The Truth about Teenage Depression

We never talk about Mental Health until and unless a Celebrity Commits Suicide or talks about this issue. The moment we see somebody talking about Mental Health, we copy paste the same messages about Depression and our Social Media Status says that “I am available to talk to you if you ever feel low in life.” Human Emotions are like waves, they keep changing according to the circumstances around us. Teenage and adolscence is a very tricky age.

You can neither treat teenagers as kids nor as adults. They are neither children who need to be guided at every step nor are they fully mature adults, wherein they can take their own decisions. They are at a phase, wherein they are slowly shifting from the sheltered love of their parents to the big brutal world.

It has been observed, that majority of the teenagers undergo depression at some point. We may assume that hormonal imbalances, moodiness, or adolescent defiance are the source of their melancholy. But teenage depression is a life-threatening problem. This talk was given at a local TEDx gathering, produced independently of the TED Conferences.

Social activist Megan Shinnick points out, from her own description, the misconceptions and true sense of depression, as well as the structural flaws blamed for the spike of the disease in teens. Increased pressures on learners might trigger the disorder, as most schools do not have the resources to help students suffering from depression or anxiety. Megan wants each of us to make a difference in the way that society treats and interacts with depression. Depression in our society is not obvious as you stroll down the street or the hallway, but easily open your laptops, your smartphones, your ipads, and maybe one Google search, and you’ll be swept away.

She learned that 16 million Tumblr blogs were studied after her one Google search after a survey undertaken this spring, and of those, 200,000 contained photos , videos, and text messages of teens hurting themselves because of depression. There are different explanations why a teenager can get depressed. Adolescent depression is a severe concern that affects 10.7% of all teenagers. And 29.9 percent of students in middle school; 17 percent of students in high school have attempted suicide. However, depression is frequently unrecognised in teens.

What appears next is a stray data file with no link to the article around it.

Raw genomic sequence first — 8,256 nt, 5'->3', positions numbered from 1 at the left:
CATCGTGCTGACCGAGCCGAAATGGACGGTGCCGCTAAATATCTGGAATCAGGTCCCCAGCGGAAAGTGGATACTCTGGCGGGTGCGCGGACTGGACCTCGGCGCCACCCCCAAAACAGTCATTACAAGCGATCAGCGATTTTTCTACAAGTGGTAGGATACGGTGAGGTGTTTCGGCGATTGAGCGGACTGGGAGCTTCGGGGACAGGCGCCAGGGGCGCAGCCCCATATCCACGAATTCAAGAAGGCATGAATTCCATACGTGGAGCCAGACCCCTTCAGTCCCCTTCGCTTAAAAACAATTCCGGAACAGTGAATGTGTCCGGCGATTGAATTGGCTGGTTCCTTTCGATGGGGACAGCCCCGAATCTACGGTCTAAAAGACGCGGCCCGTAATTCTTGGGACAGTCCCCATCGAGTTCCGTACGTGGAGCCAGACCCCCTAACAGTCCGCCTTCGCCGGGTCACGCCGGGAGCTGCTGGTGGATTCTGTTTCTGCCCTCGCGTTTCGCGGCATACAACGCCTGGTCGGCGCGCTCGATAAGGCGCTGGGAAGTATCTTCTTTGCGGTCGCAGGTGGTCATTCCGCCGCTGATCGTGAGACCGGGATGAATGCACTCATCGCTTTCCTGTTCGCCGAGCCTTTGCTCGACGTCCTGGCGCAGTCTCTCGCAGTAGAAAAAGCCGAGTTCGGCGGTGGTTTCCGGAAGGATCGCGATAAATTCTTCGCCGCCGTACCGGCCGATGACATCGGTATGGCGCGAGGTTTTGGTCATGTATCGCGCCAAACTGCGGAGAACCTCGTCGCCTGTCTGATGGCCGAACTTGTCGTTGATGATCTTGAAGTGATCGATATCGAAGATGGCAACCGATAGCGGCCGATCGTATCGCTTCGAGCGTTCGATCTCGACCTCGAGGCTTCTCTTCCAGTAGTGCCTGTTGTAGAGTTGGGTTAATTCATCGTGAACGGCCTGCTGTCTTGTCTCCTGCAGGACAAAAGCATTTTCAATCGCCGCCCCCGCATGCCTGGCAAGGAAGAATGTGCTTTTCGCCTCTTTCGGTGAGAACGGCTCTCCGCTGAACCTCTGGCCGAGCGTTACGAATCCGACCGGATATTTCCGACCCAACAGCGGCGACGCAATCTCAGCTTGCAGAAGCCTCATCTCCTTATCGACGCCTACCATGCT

For starters, teens may experience feelings of worthlessness and inadequacy over their grades. School performance, social standing of friends, sexual identity, or family life will all have a significant effect on how an adolescent feels. Depression in teenagers may also arise from depression on the environment.

But whatever the cause, whenever friends or relatives may not tend to improve their feelings of isolation or rejection, there is a good chance that he or she will have adolescent depression, or stuff that teens usually love. Is it that now we have the capacity to express an ever-present impression or is it something greater?

Is it just a coincidence that school systems are becoming more complicated and standardised tests and college admission rates are going down, and traditional men or women are anxious everywhere? Is it possible that our culture is responsible for a growing epidemic that is more than capable of killing us?